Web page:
Ocwen Financial Corp. received both good and bad news from an independent settlement monitor on Thursday.
First the good news: Ocwen has satisfied its consumer relief obligation under the 2012 National Mortgage Settlement (NMS), having provided 23,812 borrowers with approximately $2.1 billion in consumer relief to eligible distressed borrowers from November 3, 2014, to September 30, 2015, according to a report released Thursday from Joseph A. Smith Jr., monitor of the NMS. Ocwen was required to provide $2 billion in consumer relief under the terms of the NMS by February 26, 2017.
Smith also determined in the test for Ocwen’s compliance with the NMS that the Atlanta-based servicer did not fail any metrics during the first half of 2015 and that Ocwen had corrected many previously failed metrics.
“The Monitor’s latest Consumer Relief Report is another positive step for Ocwen, and confirms our commitment to providing real solutions to struggling homeowners,” said Ron Faris, President and CEO of Ocwen. “Our work with distressed borrowers will not end just because we have exceeded our NMS obligations. Families across the country are still being impacted by the financial crisis. Ocwen will continue to work with our customers, especially those facing foreclosure, to find loan modification programs, including principal reduction programs, to help them better afford and remain in their homes.”
Now the bad news: Smith said Ocwen has not fully resolved the issues that led to the failure of Metric 31, which tests whether the servicer has sent the borrower a notification that their request for a modification has been denied. That notification should include the reason for the denial, information the servicer used to make the decision, and a window of opportunity for the borrower to provide evidence that the servicer's decision was erroneous.
According to Smith, Ocwen was delayed in implementing the Corrective Action Plan (CAP) for the failure of Metric 31; the delay was caused by difficulties in resolving the technical issues that led to Ocwen originally failing the metric for the third calendar quarter of 2014. Smith said in his report that he has approved a revised Metric 31 CAP to address the technical issues and that Ocwen had informed him recently that the implementation of the CAP is complete. Smith said if he determines that the CAP has been implemented, Ocwen expects testing to resume as of Q2 2016.
Due to the delay in implementing the CAP for the failure of Metric 31, Smith is requiring Ocwen to hold certain loans so that no foreclosure sale will be completed until Smith has determined that the Metric 31 CAP has been implemented.
“Ocwen has exceeded its consumer relief obligation by providing more than 23,000 borrowers with $2.1 billion in consumer relief,” Smith said. “While Ocwen has made progress toward correcting a number of past fails, it has not resolved its issues that led to its failure of Metric 31. Therefore, I will not allow Ocwen to move forward with foreclosures on any borrowers who could have been affected by this failure until each of these borrowers has correct information and a chance to appeal. Despite its progress, Ocwen continues to have work to do. I will continue my efforts to review Ocwen’s compliance with the NMS and resolve any outstanding issues. I will report to the Court and the public on these efforts in the coming months.”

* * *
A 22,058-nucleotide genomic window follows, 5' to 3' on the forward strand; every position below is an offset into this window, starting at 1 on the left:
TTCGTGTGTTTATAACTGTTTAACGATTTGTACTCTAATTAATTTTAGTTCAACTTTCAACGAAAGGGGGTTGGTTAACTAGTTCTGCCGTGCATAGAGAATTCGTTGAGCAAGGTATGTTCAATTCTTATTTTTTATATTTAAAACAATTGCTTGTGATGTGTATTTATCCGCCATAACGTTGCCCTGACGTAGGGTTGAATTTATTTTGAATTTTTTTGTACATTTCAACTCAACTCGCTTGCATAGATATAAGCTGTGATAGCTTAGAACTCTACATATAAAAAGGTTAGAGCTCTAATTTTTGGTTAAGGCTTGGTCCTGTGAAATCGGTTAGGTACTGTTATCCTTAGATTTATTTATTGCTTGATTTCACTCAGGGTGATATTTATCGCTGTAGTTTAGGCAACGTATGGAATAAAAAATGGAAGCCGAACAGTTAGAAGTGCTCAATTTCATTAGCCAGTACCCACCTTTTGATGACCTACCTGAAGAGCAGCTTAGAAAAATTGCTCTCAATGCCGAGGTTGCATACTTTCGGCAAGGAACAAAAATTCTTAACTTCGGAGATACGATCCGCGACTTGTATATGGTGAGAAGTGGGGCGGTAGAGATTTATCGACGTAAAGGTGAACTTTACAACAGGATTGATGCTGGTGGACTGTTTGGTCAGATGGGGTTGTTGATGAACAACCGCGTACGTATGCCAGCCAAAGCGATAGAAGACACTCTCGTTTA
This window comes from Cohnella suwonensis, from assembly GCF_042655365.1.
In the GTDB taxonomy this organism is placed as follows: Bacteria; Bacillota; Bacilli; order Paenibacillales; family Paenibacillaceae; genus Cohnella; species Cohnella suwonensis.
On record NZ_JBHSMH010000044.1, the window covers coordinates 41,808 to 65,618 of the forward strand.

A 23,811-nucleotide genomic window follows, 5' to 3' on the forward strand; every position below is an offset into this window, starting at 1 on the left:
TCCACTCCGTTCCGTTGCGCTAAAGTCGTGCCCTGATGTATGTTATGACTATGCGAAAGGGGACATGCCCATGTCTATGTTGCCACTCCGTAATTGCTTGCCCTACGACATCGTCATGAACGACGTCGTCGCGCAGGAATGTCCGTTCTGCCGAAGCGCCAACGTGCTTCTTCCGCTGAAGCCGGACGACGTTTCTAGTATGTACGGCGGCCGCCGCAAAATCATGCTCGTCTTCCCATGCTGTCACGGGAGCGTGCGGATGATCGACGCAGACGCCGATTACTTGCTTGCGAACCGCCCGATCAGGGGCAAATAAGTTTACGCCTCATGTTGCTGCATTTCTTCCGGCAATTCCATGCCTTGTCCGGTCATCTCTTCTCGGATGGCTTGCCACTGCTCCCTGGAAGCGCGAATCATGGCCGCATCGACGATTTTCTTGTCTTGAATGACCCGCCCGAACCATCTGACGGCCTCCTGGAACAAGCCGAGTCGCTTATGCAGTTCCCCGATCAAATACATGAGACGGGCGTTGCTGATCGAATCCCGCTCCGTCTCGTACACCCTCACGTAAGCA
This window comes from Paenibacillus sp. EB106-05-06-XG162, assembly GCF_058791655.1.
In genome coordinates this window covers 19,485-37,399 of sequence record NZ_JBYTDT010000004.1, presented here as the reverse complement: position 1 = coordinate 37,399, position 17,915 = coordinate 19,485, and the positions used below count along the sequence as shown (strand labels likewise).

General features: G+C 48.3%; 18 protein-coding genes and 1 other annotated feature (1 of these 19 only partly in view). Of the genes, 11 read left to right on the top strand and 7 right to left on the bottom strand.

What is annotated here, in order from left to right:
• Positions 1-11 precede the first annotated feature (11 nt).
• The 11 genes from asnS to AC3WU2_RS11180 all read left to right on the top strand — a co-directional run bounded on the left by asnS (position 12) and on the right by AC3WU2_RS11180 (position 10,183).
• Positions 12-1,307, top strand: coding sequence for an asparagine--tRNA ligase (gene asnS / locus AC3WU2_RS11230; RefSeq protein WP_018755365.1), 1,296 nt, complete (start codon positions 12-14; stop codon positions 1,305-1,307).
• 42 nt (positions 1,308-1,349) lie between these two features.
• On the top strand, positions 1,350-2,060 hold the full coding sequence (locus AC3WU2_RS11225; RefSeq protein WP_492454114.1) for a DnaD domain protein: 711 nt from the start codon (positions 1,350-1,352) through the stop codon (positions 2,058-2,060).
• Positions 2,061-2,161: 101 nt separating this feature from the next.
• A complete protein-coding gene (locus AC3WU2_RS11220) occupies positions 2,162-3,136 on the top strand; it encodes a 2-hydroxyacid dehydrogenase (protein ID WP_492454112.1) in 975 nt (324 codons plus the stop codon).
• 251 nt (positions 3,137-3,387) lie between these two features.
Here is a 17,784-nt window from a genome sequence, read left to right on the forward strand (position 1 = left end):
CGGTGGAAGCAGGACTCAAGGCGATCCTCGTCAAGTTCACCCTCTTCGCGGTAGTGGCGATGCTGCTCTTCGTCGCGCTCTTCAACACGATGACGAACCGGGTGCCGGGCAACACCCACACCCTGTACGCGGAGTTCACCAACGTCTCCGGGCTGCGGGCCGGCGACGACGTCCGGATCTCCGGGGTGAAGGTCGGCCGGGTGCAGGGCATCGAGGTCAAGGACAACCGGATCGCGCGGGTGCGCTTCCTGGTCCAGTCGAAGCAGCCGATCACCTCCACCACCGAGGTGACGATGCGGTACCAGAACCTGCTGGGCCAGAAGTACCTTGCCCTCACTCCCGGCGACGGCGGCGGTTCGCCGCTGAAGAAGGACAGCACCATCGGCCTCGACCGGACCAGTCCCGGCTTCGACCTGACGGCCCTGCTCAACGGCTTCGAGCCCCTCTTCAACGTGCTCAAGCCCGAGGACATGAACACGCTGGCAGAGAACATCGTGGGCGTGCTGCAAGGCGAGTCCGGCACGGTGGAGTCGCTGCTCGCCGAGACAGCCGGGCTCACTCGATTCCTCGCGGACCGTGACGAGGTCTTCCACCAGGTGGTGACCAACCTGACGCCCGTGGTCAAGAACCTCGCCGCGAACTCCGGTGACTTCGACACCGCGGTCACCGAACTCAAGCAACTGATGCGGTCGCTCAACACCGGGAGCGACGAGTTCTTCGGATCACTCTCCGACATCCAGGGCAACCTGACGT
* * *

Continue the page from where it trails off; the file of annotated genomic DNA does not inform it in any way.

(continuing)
“While Ocwen has made progress toward correcting a number of past fails, it has not resolved its issues that led to its failure of Metric 31.”
Joseph A. Smith, Jr., NMS Monitor
It has been a tough week for Ocwen. The servicer received the news about the hold on the foreclosures just one day after reporting a net loss of $111.2 million in the first quarter. One of the factors offsetting a reduction in expenses for Ocwen during Q1 was $30 million in monitoring costs.
According to Smith, the progress Ocwen has made toward correcting its previous fails involve completing the Global Corrective Action Plan (Global CAP), which is a plan to correct a variety of letter-dating issues previously uncovered, and completing CAPs for Metrics 7, 8, 19, and 23.
- Metric 7 evaluates the timeliness, accuracy, and completeness of pre-foreclosure initiation notification (PFN) letters that servicers sent to borrowers.
- Metric 8 tests whether the servicer complied with servicing standards regarding the propriety of default-related fees they collect from borrowers. Those fees may include property preservation fees, valuation fees, and attorneys’ fees.
- Metric 19 tests whether the servicer complied with servicing standards regarding timeliness for responding to borrowers about missing or incomplete information.
- Metric 23 tests the servicer’s compliance with the requirement to notify borrowers of any missing documentswithin 30 days of a borrower’s request for a short sale.
The NMS was originally finalized in April 2012 between 49 states and the District of Columbia, the federal government, and five banks and/or mortgage servicers (Bank of America, Citi, JPMorgan Chase, ResCap Parties, and Wells Fargo—ResCap’s assets were acquired by Ocwen after the settlement), creating new servicing standards and providing relief to distressed homeowners as well as funding for state and federal governments. As part of the agreement, the five servicers were required to provide $20 billion in consumer relief and $5 billion in other payments. The settlement is considered landmark because it established the first-ever nationwide reforms to mortgage servicing that include better communication between servicers and borrowers as well as a single point of contact and appropriate standards servicers for executing documents in foreclosure cases.
Click here to for an update on Ocwen’s Consumer Relief and Compliance.